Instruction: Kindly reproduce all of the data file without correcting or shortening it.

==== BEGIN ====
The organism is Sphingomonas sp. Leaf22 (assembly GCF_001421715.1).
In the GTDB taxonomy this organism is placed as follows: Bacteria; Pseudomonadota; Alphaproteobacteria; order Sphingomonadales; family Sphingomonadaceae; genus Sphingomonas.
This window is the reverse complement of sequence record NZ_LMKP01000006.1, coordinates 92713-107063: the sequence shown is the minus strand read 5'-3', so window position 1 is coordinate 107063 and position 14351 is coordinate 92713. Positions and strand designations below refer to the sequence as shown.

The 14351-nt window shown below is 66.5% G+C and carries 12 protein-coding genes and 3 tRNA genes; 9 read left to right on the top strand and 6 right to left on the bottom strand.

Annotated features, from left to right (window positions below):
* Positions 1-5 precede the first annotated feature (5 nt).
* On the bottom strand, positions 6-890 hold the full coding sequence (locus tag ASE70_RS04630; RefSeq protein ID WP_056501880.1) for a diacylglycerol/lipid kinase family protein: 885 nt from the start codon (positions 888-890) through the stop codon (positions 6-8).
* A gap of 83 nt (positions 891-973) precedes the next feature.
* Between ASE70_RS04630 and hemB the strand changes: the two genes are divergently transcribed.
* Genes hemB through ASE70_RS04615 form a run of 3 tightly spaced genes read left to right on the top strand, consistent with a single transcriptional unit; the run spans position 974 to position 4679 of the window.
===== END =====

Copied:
The organism is Sphingomonas sp. Leaf22 (assembly GCF_001421715.1).
In the GTDB taxonomy this organism is placed as follows: Bacteria; Pseudomonadota; Alphaproteobacteria; order Sphingomonadales; family Sphingomonadaceae; genus Sphingomonas.
This window is the reverse complement of sequence record NZ_LMKP01000006.1, coordinates 92713-107063: the sequence shown is the minus strand read 5'-3', so window position 1 is coordinate 107063 and position 14351 is coordinate 92713. Positions and strand designations below refer to the sequence as shown.

The 14351-nt window shown below is 66.5% G+C and carries 12 protein-coding genes and 3 tRNA genes; 9 read left to right on the top strand and 6 right to left on the bottom strand.

Annotated features, from left to right (window positions below):
* Positions 1-5 precede the first annotated feature (5 nt).
* On the bottom strand, positions 6-890 hold the full coding sequence (locus tag ASE70_RS04630; RefSeq protein ID WP_056501880.1) for a diacylglycerol/lipid kinase family protein: 885 nt from the start codon (positions 888-890) through the stop codon (positions 6-8).
* A gap of 83 nt (positions 891-973) precedes the next feature.
* Between ASE70_RS04630 and hemB the strand changes: the two genes are divergently transcribed.
* Genes hemB through ASE70_RS04615 form a run of 3 tightly spaced genes read left to right on the top strand, consistent with a single transcriptional unit; the run spans position 974 to position 4679 of the window.